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Digital Skills Gap Peer Learning Activity - Educators' Digital Competence for Learning in the Digital Age

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Presentation of Christine Redecker, Andreia Inamorato & Yves Punie, European Commission, Joint Research Centre at the Digital Skills Gap PLA (Peer Learning Activity) hosted by SRCE in Zagreb, Croatia

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Digital Skills Gap Peer Learning Activity - Educators' Digital Competence for Learning in the Digital Age

  1. 1. The European Commission’s science and knowledge service Joint Research Centre Educators Digital Competence for Learning in the Digital Age Christine Redecker Andreia Inamorato Yves Punie DG JRC – Directorate Innovation and Growth Unit B4 Human Capital and Employment Background information 10 November 2017
  2. 2. The European Commission’s science and knowledge service Joint Research Centre
  3. 3. The European Commission’s science and knowledge service Joint Research Centre
  4. 4. DigCompEdu in a nutshell
  5. 5. DigCompEdu explained
  6. 6. The pedagogic core
  7. 7. Core Competences for Open Teaching In a traditional classroom, 3.1 is the most important competence for educators To plan for and implement digital devices and resources into the teaching process, so as to enhance the effectiveness of teaching interventions. To appropriately manage and orchestrate digital teaching interventions. To experiment with and develop new formats and pedagogical methods for instruction.
  8. 8. Core Competences for Open Teaching The transformative potential of digital technologies Learning in the digital age
  9. 9. To use digital technologies to foster and enhance learner collaboration. To enable learners to use digital technologies as part of collaborative assignments, as a means of enhancing communication, collaboration and collaborative knowledge creation. To use digital technologies to support learners' self-regulated learning. To enable learners to plan, monitor and reflect on their own learning, provide evidence of progress, share insights and come up with creative solutions. Student collaboration and self-directed learning The two main pillars of learning in the digital age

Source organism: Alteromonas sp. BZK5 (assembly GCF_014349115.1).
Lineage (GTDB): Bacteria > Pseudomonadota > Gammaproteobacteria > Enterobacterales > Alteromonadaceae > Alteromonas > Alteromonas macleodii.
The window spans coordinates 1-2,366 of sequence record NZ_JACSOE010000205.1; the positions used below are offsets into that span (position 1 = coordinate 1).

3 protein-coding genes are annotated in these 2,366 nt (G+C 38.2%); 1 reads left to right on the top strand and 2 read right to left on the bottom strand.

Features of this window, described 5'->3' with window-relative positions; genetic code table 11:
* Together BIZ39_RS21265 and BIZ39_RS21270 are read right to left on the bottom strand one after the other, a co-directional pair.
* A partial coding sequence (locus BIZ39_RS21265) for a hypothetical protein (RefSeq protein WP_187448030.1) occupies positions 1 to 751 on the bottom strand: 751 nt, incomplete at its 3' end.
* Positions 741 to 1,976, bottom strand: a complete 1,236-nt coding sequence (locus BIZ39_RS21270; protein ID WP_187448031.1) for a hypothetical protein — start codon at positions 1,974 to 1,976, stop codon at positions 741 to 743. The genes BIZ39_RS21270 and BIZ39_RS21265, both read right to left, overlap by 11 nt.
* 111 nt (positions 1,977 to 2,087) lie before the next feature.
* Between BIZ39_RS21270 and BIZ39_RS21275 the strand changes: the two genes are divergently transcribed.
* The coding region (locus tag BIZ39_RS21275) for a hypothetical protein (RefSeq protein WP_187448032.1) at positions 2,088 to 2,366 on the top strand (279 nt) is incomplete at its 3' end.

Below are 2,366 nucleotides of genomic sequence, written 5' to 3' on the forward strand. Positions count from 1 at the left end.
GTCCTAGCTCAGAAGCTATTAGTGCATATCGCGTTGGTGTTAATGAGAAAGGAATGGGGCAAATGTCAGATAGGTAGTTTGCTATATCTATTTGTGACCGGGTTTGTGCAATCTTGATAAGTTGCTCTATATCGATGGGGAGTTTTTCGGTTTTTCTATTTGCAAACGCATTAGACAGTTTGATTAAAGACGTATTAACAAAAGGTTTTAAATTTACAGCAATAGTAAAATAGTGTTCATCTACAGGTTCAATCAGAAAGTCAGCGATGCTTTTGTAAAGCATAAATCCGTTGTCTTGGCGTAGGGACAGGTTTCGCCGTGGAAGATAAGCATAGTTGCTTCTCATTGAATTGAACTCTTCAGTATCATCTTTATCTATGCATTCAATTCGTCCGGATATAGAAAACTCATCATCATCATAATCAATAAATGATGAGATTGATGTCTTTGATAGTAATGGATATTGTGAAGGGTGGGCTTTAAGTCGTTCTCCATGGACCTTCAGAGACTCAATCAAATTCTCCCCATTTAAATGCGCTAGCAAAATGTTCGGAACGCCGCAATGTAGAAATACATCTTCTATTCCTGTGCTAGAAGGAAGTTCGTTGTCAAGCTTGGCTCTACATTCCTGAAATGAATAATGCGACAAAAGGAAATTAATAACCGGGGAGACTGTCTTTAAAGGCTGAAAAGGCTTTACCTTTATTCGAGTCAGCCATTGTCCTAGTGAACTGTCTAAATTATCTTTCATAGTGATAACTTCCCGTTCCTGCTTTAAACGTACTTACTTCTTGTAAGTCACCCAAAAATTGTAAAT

10. 10. Consequences If student collaboration and self-regulated learning become the norm, new forms of providing guidance and support are needed. To use digital technologies and services to enhance the interaction with learners, individually and collectively, within and outside the learning session. To use digital technologies to offer timely and targeted guidance and assistance.
  11. 11. Opportunities & Challenges Digital age learning puts the learner at the centre
  12. 12. Challenges To ensure accessibility to learning resources and activities, for all learners, including those with special needs. To consider and respond to learners' (digital) expectations, abilities, uses and misconceptions, as well as contextual, physical or cognitive constraints to their use of digital technologies.
  13. 13. Opportunities To use digital technologies to address learners' diverse learning needs, by allowing learners to advance at different levels and speeds, and to follow individual learning pathways and objectives.
  14. 14. Opportunities To use digital technologies to foster learners' active and creative engagement with a subject matter. To use digital technologies within pedagogic strategies that foster learners' transversal skills, deep thinking and creative expression. To open up learning to new, real-world contexts, which involve learners themselves in hands-on activities, scientific investigation or complex problem solving, or in other ways increase learners' active involvement in complex subject matters.
  15. 15. Widening the scope: A holistic view on educators' digital competence
  16. 16. The pedagogic core
  17. 17. Digital Resources Finding, creating and sharing resources that are tailored to the learning context and individual learners' needs
  18. 18. Assessment Innovatively using the power of the digital for enhancing assessment and feedback
  19. 19. Widening the scope further: Life in the digital age
  20. 20. Professional engagement Enabling communication and collaboration strategies, within and beyond the organisation Enhancing and developing pedagogical competences
  21. 21. Facilitating Learners' Digital Competence Making learners fit for life in the digital age
  22. 22. How can teachers develop their educator-specific digital competence?
  23. 23. Competence Progression  Educators' professional digital competence development is a continuous endeavour – no matter which stage they are at  Different levels mean different focus areas and strategies for professional development
  24. 24. Example: Differentiation & Personalisation
  25. 25. Example: Differentiation & Personalisation
  26. 26. Thank you Christine.redecker@ec.europa.eu https://ec.europa.eu/jrc/digcompedu

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